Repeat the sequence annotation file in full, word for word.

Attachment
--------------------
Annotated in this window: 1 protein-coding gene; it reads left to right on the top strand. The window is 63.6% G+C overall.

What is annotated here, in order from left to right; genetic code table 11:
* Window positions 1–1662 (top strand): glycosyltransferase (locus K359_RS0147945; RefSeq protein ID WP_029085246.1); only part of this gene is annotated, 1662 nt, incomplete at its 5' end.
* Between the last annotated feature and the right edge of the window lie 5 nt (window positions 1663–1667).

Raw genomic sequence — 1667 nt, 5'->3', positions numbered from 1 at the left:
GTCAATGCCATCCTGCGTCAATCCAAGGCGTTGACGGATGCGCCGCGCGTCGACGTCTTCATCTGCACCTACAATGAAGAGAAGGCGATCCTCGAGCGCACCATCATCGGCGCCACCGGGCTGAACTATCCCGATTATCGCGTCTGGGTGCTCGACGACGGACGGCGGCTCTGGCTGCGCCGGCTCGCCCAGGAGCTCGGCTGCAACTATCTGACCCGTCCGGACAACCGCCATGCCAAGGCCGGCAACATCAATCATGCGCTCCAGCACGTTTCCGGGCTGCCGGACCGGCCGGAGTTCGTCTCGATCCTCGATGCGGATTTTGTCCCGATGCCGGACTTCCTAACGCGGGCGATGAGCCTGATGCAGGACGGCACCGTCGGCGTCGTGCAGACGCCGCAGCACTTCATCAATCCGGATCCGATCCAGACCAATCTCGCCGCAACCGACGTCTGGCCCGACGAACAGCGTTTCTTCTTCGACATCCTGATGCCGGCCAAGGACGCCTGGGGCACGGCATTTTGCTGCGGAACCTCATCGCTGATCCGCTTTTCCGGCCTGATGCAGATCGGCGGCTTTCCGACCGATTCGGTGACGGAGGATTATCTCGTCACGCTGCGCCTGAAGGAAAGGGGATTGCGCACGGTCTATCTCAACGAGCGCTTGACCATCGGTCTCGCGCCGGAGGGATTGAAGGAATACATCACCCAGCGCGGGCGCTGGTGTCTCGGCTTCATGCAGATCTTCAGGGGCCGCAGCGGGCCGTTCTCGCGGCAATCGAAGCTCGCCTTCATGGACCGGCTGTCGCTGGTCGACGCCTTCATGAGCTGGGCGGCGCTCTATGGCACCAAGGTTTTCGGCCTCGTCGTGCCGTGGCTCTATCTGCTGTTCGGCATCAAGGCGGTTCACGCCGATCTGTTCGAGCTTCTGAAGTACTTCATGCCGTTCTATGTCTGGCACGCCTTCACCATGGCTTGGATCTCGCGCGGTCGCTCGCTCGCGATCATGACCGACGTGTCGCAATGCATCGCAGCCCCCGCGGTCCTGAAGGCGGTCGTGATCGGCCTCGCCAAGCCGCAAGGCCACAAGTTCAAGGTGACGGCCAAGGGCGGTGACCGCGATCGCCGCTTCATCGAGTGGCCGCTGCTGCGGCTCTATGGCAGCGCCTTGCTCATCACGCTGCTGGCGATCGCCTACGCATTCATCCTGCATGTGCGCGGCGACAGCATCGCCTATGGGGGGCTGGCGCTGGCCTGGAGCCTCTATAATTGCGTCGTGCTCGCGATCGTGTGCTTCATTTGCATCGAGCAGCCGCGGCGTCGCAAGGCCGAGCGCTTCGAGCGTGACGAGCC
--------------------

Annotated in this window: 1 protein-coding gene; it reads left to right on the top strand. The window is 63.6% G+C overall.

What is annotated here, in order from left to right; genetic code table 11:
* Window positions 1–1662 (top strand): glycosyltransferase (locus K359_RS0147945; RefSeq protein ID WP_029085246.1); only part of this gene is annotated, 1662 nt, incomplete at its 5' end.
* Between the last annotated feature and the right edge of the window lie 5 nt (window positions 1663–1667).

Raw genomic sequence — 1667 nt, 5'->3', positions numbered from 1 at the left:
GTCAATGCCATCCTGCGTCAATCCAAGGCGTTGACGGATGCGCCGCGCGTCGACGTCTTCATCTGCACCTACAATGAAGAGAAGGCGATCCTCGAGCGCACCATCATCGGCGCCACCGGGCTGAACTATCCCGATTATCGCGTCTGGGTGCTCGACGACGGACGGCGGCTCTGGCTGCGCCGGCTCGCCCAGGAGCTCGGCTGCAACTATCTGACCCGTCCGGACAACCGCCATGCCAAGGCCGGCAACATCAATCATGCGCTCCAGCACGTTTCCGGGCTGCCGGACCGGCCGGAGTTCGTCTCGATCCTCGATGCGGATTTTGTCCCGATGCCGGACTTCCTAACGCGGGCGATGAGCCTGATGCAGGACGGCACCGTCGGCGTCGTGCAGACGCCGCAGCACTTCATCAATCCGGATCCGATCCAGACCAATCTCGCCGCAACCGACGTCTGGCCCGACGAACAGCGTTTCTTCTTCGACATCCTGATGCCGGCCAAGGACGCCTGGGGCACGGCATTTTGCTGCGGAACCTCATCGCTGATCCGCTTTTCCGGCCTGATGCAGATCGGCGGCTTTCCGACCGATTCGGTGACGGAGGATTATCTCGTCACGCTGCGCCTGAAGGAAAGGGGATTGCGCACGGTCTATCTCAACGAGCGCTTGACCATCGGTCTCGCGCCGGAGGGATTGAAGGAATACATCACCCAGCGCGGGCGCTGGTGTCTCGGCTTCATGCAGATCTTCAGGGGCCGCAGCGGGCCGTTCTCGCGGCAATCGAAGCTCGCCTTCATGGACCGGCTGTCGCTGGTCGACGCCTTCATGAGCTGGGCGGCGCTCTATGGCACCAAGGTTTTCGGCCTCGTCGTGCCGTGGCTCTATCTGCTGTTCGGCATCAAGGCGGTTCACGCCGATCTGTTCGAGCTTCTGAAGTACTTCATGCCGTTCTATGTCTGGCACGCCTTCACCATGGCTTGGATCTCGCGCGGTCGCTCGCTCGCGATCATGACCGACGTGTCGCAATGCATCGCAGCCCCCGCGGTCCTGAAGGCGGTCGTGATCGGCCTCGCCAAGCCGCAAGGCCACAAGTTCAAGGTGACGGCCAAGGGCGGTGACCGCGATCGCCGCTTCATCGAGTGGCCGCTGCTGCGGCTCTATGGCAGCGCCTTGCTCATCACGCTGCTGGCGATCGCCTACGCATTCATCCTGCATGTGCGCGGCGACAGCATCGCCTATGGGGGGCTGGCGCTGGCCTGGAGCCTCTATAATTGCGTCGTGCTCGCGATCGTGTGCTTCATTTGCATCGAGCAGCCGCGGCGTCGCAAGGCCGAGCGCTTCGAGCGTGACGAGCC